Working in the UK - SpeakPlus

Our guide to working differences: France vs United Kingdom

Nowadays, a lot of professionals want to have an international work experience. This is the case for many of our language coaches. Today, we meet one our English coach, Leigh Roberts! Originally from the United Kingdom, he moved to France last year to live and work. He agreed to tell us about some of the differences he noticed between working in the UK and working in France.

Working hours

For a start, French employees in private companies work longer hours, in general. A normal working day for a Brit would be 8.30-9am to around 5.30pm. Many French professionals I speak to routinely work until 6.30-7pm but they start at the same time as their British counterparts, sometimes earlier. The big difference is that Brits will generally only have a very short lunchbreak or have lunch at their desk so they can carry on working and go home early. It is almost unheard of to have more than an hour for lunch. Saying that, if you are a manager, then your days will be longer than anyone else’s, whether you work in Britain or France.

A different way of greeting people

One other minor difference is that British workers do not shake hands with their colleagues when they arrive at work and they NEVER kiss their colleagues. Ever! Of course, I have spoken to many professionals in France who tell me that this does not happen in their office either but it is simply not heard of at all in the UK. A simple, “Hi”, “Hello” or “Morning” is enough. Naturally, if you meet someone for the first time or you meet a visitor then you would shake hands with them; it would seem odd if you didn’t.

Relationships with managers

SpeakPlus - animer une réunion en anglaisRelationships with managers tend to be quite relaxed in the UK and first names are very often, and widely, used. There is, of course, a ‘hierarchical limit’ when using first names and this varies on a company by company basis. In formal environments, there will be a managerial level that insists on being referred to as Mr. (mister), Mrs. (missus) or Ms. (miz/mzz):

  • Men are referred to as ‘mister’ + surname whether they are married or not (Mr. Davis).
  • Single women used to be referred to as ‘miss’ + surname (Miss Jones).
  • Married women were referred to as ‘missus’ + surname (Mrs. Carpenter).

Warning: many women felt their marital status was completely irrelevant (whether at work or in private) so the new title ‘Ms’ was created but it’s not used by everyone. Every senior woman manager will have their own preferences so make sure you find out before you refer to an unmarried female CEO as ‘Miss’!!!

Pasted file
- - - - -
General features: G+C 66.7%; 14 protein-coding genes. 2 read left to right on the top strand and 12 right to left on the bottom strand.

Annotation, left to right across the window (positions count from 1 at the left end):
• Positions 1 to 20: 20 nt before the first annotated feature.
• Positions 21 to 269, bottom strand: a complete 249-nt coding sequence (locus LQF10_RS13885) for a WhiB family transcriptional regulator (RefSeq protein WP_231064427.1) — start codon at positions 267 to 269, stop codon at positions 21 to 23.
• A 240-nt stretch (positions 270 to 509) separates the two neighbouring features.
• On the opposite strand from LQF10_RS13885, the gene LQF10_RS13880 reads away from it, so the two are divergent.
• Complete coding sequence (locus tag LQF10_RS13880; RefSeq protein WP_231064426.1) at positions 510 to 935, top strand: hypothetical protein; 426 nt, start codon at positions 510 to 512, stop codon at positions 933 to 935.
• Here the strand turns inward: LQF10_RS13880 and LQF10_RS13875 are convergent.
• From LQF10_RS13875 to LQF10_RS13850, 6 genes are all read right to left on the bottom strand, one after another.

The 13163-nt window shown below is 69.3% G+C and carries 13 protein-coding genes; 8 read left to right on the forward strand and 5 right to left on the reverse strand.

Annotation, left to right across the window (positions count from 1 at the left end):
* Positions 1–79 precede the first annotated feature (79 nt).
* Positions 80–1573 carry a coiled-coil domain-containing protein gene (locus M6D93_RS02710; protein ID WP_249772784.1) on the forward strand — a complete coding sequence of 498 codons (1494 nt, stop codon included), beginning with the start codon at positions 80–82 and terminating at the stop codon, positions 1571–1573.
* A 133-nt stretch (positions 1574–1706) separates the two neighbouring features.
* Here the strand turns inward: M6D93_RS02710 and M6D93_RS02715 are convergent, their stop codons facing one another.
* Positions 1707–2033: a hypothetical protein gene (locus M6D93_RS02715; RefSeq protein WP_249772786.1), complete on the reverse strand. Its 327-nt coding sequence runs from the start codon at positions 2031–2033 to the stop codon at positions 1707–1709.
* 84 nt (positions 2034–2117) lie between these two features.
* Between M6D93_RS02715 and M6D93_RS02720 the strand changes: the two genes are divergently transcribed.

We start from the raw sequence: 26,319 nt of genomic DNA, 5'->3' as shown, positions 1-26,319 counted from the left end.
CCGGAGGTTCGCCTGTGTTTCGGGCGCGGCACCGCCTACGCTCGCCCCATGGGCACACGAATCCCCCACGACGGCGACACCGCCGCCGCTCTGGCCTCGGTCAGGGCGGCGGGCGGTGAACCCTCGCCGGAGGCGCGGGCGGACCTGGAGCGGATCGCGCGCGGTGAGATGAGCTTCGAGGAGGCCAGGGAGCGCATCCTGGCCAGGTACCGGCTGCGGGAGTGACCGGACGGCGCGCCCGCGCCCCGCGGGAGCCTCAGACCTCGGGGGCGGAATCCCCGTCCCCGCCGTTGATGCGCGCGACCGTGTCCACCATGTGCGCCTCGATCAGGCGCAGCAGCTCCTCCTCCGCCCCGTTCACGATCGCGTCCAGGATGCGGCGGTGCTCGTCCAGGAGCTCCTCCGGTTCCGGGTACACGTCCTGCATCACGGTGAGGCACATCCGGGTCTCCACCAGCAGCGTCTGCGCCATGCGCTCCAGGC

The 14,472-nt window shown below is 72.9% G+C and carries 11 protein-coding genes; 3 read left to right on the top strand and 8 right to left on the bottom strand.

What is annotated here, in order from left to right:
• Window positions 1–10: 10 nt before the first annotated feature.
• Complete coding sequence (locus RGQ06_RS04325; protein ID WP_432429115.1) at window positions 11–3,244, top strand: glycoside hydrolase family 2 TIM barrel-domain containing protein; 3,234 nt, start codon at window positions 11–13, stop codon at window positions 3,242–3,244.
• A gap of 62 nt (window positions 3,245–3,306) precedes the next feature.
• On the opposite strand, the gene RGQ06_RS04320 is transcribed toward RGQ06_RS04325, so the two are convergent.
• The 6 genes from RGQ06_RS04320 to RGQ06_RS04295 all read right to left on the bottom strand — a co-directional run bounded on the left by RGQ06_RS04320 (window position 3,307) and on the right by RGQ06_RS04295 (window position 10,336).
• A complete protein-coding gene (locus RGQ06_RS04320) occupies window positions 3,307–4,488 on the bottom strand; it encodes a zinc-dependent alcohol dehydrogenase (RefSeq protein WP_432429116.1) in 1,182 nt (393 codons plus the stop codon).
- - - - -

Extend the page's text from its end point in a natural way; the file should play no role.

Professional meetings

SpeakPlus - travailler avec des anglaisIn the UK, somebody in the meeting will have to lead it and make decisions but if you’ve been invited to a meeting, it’s generally because you have something to contribute. Consequently, it’s alright to express your point of view or ask questions. Indeed, if you go to a meeting and don’t say anything, people will wonder why you are there; just make sure that if you have something to say, it’s relevant to what is being discussed.

NEVER BE LATE FOR A MEETING!!! If the meeting is set to start at 10am, make sure you are in the room, fully prepared, at least five minutes before it is due to start. Generally speaking, there is no leeway at all for appointments or meeting times in the UK: the time you are given is the time the meeting is expected to start.


About our English teacher Leigh Roberts

English teacher - Leigh Roberts - SpeakPlusMy name is Leigh Roberts, I am 55. I am originally from the south-east of the UK. Last year, I moved to the southern Charente. In 2009, I went back to university, gained a teaching qualification and then a degree. I have been teaching English in classrooms, businesses and online ever since. Most of my time is now spent teaching English online and I love it. The contact is truly one-to-one, the sessions can be fully tailored to meet people’s needs and there is no shame in making mistakes.

I am very interested in politics and history. I love watching rugby (but no longer play). I enjoy making furniture and I am absolutely, crazily, madly and ridiculously obsessed with greyhounds.


Do you want to follow English lessons with Leigh? Please click here to start your one-to-one language lessons by webcam!

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